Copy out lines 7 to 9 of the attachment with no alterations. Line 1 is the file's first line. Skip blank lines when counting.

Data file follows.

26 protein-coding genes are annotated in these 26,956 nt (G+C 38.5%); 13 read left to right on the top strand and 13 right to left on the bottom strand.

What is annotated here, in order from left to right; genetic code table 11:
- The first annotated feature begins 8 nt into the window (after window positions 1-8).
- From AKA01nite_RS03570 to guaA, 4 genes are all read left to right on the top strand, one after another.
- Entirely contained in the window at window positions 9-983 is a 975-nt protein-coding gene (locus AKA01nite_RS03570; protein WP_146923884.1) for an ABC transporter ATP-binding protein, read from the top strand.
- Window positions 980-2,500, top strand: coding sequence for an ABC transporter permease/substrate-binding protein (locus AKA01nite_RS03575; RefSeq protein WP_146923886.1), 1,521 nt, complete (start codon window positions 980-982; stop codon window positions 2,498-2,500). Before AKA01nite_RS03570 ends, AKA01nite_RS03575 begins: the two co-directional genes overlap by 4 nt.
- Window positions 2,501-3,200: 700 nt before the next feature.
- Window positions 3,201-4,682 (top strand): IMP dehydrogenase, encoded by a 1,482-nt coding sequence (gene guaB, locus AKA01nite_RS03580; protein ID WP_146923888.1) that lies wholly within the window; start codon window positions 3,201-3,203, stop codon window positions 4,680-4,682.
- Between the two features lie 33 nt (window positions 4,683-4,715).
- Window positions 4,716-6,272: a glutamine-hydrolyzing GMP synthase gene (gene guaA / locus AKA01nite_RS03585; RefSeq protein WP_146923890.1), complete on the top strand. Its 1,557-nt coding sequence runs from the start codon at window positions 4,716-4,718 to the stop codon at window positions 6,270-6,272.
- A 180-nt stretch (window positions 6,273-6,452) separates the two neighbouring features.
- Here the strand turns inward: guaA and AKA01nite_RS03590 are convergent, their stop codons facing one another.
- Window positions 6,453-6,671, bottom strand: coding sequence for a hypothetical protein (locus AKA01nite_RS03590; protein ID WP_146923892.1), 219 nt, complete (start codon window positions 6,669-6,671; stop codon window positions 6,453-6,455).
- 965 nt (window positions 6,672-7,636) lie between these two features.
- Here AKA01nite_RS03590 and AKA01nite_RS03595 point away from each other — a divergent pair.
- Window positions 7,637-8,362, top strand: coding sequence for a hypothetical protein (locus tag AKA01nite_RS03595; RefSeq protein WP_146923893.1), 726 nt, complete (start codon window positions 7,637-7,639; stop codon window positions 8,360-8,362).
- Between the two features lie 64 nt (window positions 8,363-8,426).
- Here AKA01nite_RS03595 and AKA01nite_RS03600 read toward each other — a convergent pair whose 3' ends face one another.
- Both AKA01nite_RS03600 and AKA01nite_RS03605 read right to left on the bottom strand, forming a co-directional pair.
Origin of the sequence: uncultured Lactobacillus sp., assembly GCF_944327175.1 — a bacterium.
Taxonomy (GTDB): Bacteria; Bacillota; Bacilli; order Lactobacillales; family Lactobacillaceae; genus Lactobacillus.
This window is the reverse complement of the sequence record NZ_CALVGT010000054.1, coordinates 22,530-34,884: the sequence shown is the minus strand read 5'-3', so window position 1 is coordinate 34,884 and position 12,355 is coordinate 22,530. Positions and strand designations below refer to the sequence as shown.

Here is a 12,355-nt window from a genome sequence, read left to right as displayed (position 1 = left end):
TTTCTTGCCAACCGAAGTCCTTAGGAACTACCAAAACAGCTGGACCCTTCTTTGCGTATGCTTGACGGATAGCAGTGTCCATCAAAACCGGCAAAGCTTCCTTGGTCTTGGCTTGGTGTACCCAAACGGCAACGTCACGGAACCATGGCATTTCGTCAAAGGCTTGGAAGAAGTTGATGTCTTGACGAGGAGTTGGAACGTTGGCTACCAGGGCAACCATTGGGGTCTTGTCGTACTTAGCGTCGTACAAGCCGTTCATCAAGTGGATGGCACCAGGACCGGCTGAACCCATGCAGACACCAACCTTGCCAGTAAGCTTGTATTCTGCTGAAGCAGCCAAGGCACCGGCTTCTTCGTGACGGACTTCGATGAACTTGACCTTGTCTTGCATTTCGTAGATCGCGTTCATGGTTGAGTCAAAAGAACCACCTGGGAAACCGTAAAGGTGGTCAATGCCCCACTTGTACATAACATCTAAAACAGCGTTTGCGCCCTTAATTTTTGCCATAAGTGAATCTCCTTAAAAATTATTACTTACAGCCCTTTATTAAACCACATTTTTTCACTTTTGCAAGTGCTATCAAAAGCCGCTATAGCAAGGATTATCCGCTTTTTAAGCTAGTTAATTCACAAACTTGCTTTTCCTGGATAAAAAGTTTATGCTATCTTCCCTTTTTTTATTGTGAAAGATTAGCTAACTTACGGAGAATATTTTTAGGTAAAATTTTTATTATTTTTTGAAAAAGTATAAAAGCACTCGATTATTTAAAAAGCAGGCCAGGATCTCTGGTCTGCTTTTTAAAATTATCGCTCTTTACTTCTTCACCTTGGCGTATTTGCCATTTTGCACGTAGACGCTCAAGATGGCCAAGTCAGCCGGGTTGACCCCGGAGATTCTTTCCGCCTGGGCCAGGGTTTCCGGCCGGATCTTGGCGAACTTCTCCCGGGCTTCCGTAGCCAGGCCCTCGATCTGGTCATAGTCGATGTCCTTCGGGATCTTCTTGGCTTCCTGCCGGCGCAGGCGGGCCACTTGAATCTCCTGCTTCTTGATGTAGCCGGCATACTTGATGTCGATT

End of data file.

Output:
- Window positions 2,501-3,200: 700 nt before the next feature.
- Window positions 3,201-4,682 (top strand): IMP dehydrogenase, encoded by a 1,482-nt coding sequence (gene guaB, locus AKA01nite_RS03580; protein ID WP_146923888.1) that lies wholly within the window; start codon window positions 3,201-3,203, stop codon window positions 4,680-4,682.
- Between the two features lie 33 nt (window positions 4,683-4,715).